Jimmy Lewthwaite

From Wikipedia, the free encyclopedia
Jump to: navigation, search

Jimmy Lewthwaite (10 November 1920 – 23 December 2006) (born in Broughton Road, Cleator Moor, Cumberland) was a rugby league Wing for Great Britain, England, Cumberland, and Barrow.[1]

Barrow[edit]

With Barrow he scored a club record 351 tries and kicked 20 goals in exactly 500 appearances from 1943–57. He scored 50 tries in his final season, 1956–57, another club record. He retired after Barrow's Rugby League Challenge Cup final defeat by Leeds in 1957, one of three Wembley appearances he made with the Cumbrian club during that decade.

Lewthwaite's Testimonial match at Barrow took place in 1956.

He was inducted into the club's Hall of Fame when it was launched in 2001, alongside 1950s team-mates Phil Jackson and Willie Horne.

International[edit]

On the international front he travelled to Australasia with Great Britain in 1946 – the famous "Indomitables" tour, named after the vessel on which they sailed, HMS Indomitable. He top-scored with 25 tries on that tour despite not making the Test team.[2] He also won one England cap.[3]

County honours[edit]

Jimmy Lewthwaite represented Cumberland.

Challenge Cup final appearances[edit]

Jimmy Lewthwaite played Right-Wing, i.e. number 2, in Barrow's 0-10 defeat to Wigan in the 1950–51 Challenge Cup final at Wembley Stadium on Saturday 5 May 1951,[4] and played in Barrow's 21-12 victory over Workington Town in the 1954–55 Challenge Cup final at Wembley Stadium on Saturday 30 April 1955.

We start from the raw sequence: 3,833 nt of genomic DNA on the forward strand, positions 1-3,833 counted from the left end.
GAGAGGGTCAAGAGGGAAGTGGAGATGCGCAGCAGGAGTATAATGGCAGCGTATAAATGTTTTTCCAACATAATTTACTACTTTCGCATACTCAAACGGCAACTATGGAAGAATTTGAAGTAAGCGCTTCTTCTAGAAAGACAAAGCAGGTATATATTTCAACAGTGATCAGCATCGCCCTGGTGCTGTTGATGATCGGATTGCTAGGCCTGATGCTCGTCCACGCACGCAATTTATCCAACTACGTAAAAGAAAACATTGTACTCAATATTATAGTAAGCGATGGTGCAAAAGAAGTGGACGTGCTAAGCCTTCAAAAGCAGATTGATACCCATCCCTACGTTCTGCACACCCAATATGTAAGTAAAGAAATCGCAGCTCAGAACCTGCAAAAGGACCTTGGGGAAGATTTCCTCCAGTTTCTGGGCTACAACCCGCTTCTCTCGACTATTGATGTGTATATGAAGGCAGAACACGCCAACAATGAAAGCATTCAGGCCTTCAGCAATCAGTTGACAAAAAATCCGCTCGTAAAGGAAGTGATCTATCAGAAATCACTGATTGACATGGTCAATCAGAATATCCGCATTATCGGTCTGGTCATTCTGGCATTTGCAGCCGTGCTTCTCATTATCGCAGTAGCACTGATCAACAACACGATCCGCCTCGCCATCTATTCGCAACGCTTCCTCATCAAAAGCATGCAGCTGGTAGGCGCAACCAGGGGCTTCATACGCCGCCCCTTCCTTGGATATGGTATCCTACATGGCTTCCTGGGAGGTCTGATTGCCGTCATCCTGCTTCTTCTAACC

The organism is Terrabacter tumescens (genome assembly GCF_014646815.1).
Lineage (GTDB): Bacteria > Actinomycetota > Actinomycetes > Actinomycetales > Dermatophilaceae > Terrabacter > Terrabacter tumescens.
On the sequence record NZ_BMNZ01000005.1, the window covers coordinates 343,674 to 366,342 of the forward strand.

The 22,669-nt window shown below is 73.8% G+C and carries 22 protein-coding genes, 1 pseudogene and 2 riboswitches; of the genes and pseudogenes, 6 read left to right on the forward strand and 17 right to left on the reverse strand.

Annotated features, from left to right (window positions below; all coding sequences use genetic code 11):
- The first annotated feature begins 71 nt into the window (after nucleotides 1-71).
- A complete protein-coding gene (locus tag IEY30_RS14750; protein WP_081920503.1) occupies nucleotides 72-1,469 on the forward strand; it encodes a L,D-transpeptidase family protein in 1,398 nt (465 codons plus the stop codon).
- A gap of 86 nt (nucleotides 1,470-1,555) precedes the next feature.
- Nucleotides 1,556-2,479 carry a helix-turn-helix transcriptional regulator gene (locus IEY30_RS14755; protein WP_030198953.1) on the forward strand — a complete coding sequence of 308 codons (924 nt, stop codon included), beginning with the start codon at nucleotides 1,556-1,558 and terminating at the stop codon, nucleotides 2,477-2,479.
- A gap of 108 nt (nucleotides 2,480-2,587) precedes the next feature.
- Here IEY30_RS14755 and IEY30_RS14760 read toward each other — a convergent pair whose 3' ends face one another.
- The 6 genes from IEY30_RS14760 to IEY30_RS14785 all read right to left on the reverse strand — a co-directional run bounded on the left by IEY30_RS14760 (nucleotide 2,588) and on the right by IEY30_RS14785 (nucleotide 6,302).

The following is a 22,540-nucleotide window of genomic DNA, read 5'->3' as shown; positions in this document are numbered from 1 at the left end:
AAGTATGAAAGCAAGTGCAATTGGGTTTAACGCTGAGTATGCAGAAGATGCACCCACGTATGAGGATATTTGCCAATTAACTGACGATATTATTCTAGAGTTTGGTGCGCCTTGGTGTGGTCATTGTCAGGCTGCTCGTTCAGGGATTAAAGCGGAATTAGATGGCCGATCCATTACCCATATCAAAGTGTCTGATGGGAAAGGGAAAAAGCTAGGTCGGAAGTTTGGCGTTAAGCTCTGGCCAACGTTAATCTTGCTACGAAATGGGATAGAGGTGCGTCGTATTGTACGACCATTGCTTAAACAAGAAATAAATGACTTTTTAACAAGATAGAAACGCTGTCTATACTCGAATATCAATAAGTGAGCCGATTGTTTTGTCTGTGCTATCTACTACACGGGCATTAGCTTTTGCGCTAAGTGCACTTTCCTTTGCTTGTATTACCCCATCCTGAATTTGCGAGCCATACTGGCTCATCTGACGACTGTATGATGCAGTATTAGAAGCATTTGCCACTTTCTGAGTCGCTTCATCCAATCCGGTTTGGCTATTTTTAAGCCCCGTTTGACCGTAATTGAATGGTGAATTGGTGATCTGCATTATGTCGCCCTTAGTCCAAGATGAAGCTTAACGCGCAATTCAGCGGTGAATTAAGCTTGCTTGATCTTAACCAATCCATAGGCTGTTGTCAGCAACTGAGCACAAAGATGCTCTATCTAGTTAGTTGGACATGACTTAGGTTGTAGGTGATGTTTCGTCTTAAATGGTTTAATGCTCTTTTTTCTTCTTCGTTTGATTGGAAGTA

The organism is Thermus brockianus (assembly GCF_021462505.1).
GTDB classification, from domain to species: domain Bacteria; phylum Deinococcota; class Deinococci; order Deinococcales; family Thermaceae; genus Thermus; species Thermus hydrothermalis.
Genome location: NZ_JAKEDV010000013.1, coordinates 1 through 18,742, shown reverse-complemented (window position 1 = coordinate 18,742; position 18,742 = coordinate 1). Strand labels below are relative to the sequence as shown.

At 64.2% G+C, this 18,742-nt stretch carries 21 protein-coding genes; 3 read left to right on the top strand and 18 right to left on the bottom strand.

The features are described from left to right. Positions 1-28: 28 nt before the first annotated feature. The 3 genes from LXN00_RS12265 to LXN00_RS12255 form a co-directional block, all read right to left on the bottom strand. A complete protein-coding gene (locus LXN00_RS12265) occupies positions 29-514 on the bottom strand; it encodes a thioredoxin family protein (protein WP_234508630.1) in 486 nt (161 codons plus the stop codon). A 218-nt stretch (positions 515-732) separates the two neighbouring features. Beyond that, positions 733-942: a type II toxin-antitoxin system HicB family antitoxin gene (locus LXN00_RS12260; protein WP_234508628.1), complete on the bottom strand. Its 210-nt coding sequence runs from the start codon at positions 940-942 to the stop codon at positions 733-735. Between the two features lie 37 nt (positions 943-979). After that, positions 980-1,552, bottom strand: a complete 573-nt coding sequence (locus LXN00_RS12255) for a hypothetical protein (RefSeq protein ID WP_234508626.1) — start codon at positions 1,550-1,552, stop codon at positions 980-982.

Career records[edit]

Jimmy Lewthwaite holds Barrow's "Most Career Appearances" record with 500 appearances,[5] and is one of the fewer than twenty Welshmen to have scored more than 200-tries in their rugby league career.[6] and is first in Barrow's all time try scorers list with 354-tries.[7]

Life[edit]

He was a natural athlete and represented Cumberland at rugby union and association football as a schoolboy, as well as winning a medal in the All-England Schools Athletics competition at the age of 13. He moved to Woodley, near Reading, shortly before turning 15 to work at an aircraft factory but later relocated to Barrow to take up an apprenticeship at the town's shipyard. He continued to excel as a footballer and had trials with Blackburn Rovers and Preston North End before switching to rugby league with Barrow in 1943, making his first-team début against St Helens in April that year. He also managed to play golf around the district, after he slowed down from rugby.

References[edit]

  1. ^ "Jim Lewthwaite - Rugby league record-breaker". independent.co.uk. 2010-12-31. Retrieved 2011-01-01. 
  2. ^ "Great Britain Statistics at englandrl.co.uk". englandrl. 31 December 2011. Retrieved 1 January 2012. 
  3. ^ "England Statistics at englandrl.co.uk". englandrl. 31 December 2011. Retrieved 1 January 2012. 
  4. ^ "1950-1951 Challenge Cup Final". wigan.rlfans.com. 31 December 2011. Retrieved 1 January 2012. 
  5. ^ "Barrow at greyhoundderby.com". greyhoundderby.com. 31 December 2011. Retrieved 1 January 2012. 
  6. ^ Robert Gate (1988). "Gone North — Volume 2". R. E. Gate. ISBN 0—9511190—3—6
  7. ^ "Barrows all time leading try scorers". barrowrlfc.com. 2011-12-31. Retrieved 2012-01-01. 

External links[edit]